The London effect?

Universities based in London rested heavily on their provider submissions to mitigate for poor NSS scores, and many were moved up from their initial Bronze hypotheses indicated by their base metrics. King’s College London received double negative flags for assessment and feedback and academic support, as did University College London and London South Bank University. All were deemed to have “largely addressed” their below-benchmark performance in their written submissions.

King’s specifically asks for the “weighting of the provider submission [to be] increased”, going onto say it believes that the “weighting and choice of TEF metrics should in future take more account of the particular circumstances of large-scale providers in London and other major cities which may have significant impact on NSS scores for reasons unrelated to teaching quality.” King’s claims that there is a clear connection between the challenges of London and poor student satisfaction, citing tube strikes as an impediment on NSS scores if they are is disruptive to examinations.

London South Bank’s submission provides a graph to attempt to demonstrate how the London effect impedes all London universities compared to the rest of the UK. UCL appears to have conceded that it has a problem, although in its Education Strategy it also blames poor expectation management.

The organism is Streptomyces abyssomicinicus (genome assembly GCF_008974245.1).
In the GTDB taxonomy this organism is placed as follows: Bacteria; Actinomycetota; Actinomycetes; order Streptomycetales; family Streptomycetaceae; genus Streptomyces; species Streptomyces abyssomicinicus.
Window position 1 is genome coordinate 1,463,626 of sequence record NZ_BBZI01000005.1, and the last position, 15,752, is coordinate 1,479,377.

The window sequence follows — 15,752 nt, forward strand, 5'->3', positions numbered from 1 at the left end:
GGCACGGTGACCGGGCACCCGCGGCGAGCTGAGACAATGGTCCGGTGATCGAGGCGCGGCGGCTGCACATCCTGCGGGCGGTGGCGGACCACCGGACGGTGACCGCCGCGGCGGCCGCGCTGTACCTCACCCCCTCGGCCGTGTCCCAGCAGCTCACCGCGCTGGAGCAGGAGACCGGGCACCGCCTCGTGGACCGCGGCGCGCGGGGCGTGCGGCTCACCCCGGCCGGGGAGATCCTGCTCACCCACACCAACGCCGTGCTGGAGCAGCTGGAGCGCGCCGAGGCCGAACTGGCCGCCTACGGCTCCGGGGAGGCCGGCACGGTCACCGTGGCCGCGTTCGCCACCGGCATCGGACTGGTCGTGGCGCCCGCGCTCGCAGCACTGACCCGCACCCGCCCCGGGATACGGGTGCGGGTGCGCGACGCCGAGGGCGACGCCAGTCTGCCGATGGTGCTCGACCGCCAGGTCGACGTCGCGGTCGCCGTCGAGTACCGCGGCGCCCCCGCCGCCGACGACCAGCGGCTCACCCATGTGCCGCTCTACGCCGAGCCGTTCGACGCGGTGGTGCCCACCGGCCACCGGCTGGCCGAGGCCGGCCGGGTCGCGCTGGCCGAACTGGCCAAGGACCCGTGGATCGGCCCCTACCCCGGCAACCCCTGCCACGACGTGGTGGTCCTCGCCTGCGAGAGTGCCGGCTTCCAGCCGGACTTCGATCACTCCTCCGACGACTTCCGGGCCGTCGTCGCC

Praise should be given to Birkbeck College, which did not claim the effects of London as an excuse for lower satisfaction scores and instead highlighted the nature of its work as a facilitator of part-time study and the challenges that this provides instead

Plaudits for part-time

Successful outcomes for part-time students appear to have been favourably upon by the panel. Leeds Beckett University has particularly good metrics for its part-time students, and was moved up to a Silver award despite bellow-benchmark full-time outcomes. The same appears to have happened for the University of Central Lancashire. The TEF panel appears to have valued the success of part-time students – something not to be overlooked in the context of declining part-time student provision.

Clear as mud

It is difficult to identify a consistent pattern in how the TEF panel made its decisions. While there have been institutions bumped up for excusing their negative flags on the basis of being in London, and others disputing the validity of the NSS, there is some amusement to be found in how universities cherry picked NSS statistics that were not being considered as a part of TEF, and used this to bolster their claims to be moved up in their written submissions. Could the panels have been influenced by well crafted submissions that were creative marketing as much as a robust analysis of an institution’s performance?  

We’ll leave that thought there.